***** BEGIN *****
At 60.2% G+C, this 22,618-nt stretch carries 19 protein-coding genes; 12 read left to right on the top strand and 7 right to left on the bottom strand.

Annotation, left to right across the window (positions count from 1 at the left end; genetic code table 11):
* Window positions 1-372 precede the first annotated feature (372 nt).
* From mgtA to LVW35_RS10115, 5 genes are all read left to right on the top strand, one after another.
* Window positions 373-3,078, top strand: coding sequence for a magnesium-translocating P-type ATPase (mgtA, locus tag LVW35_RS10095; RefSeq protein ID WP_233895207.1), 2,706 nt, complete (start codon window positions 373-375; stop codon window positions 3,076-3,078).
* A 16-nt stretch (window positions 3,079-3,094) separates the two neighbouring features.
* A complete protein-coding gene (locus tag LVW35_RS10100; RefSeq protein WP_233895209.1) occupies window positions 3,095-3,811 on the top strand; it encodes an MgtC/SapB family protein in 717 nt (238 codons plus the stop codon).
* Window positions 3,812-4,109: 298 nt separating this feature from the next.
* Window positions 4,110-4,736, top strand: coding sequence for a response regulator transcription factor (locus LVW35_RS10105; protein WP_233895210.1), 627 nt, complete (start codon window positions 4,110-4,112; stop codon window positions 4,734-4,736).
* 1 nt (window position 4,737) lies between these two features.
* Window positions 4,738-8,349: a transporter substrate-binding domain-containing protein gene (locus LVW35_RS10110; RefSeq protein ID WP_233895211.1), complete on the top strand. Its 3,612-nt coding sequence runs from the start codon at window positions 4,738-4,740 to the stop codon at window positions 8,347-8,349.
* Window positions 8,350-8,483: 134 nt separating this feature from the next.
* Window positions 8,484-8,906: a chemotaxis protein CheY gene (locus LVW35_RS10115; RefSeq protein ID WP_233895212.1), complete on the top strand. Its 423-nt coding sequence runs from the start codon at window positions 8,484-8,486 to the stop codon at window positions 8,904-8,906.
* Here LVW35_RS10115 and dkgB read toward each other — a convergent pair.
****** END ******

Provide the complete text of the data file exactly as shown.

At 60.2% G+C, this 22,618-nt stretch carries 19 protein-coding genes; 12 read left to right on the top strand and 7 right to left on the bottom strand.

Annotation, left to right across the window (positions count from 1 at the left end; genetic code table 11):
* Window positions 1-372 precede the first annotated feature (372 nt).
* From mgtA to LVW35_RS10115, 5 genes are all read left to right on the top strand, one after another.
* Window positions 373-3,078, top strand: coding sequence for a magnesium-translocating P-type ATPase (mgtA, locus tag LVW35_RS10095; RefSeq protein ID WP_233895207.1), 2,706 nt, complete (start codon window positions 373-375; stop codon window positions 3,076-3,078).
* A 16-nt stretch (window positions 3,079-3,094) separates the two neighbouring features.
* A complete protein-coding gene (locus tag LVW35_RS10100; RefSeq protein WP_233895209.1) occupies window positions 3,095-3,811 on the top strand; it encodes an MgtC/SapB family protein in 717 nt (238 codons plus the stop codon).
* Window positions 3,812-4,109: 298 nt separating this feature from the next.
* Window positions 4,110-4,736, top strand: coding sequence for a response regulator transcription factor (locus LVW35_RS10105; protein WP_233895210.1), 627 nt, complete (start codon window positions 4,110-4,112; stop codon window positions 4,734-4,736).
* 1 nt (window position 4,737) lies between these two features.
* Window positions 4,738-8,349: a transporter substrate-binding domain-containing protein gene (locus LVW35_RS10110; RefSeq protein ID WP_233895211.1), complete on the top strand. Its 3,612-nt coding sequence runs from the start codon at window positions 4,738-4,740 to the stop codon at window positions 8,347-8,349.
* Window positions 8,350-8,483: 134 nt separating this feature from the next.
* Window positions 8,484-8,906: a chemotaxis protein CheY gene (locus LVW35_RS10115; RefSeq protein ID WP_233895212.1), complete on the top strand. Its 423-nt coding sequence runs from the start codon at window positions 8,484-8,486 to the stop codon at window positions 8,904-8,906.
* Here LVW35_RS10115 and dkgB read toward each other — a convergent pair.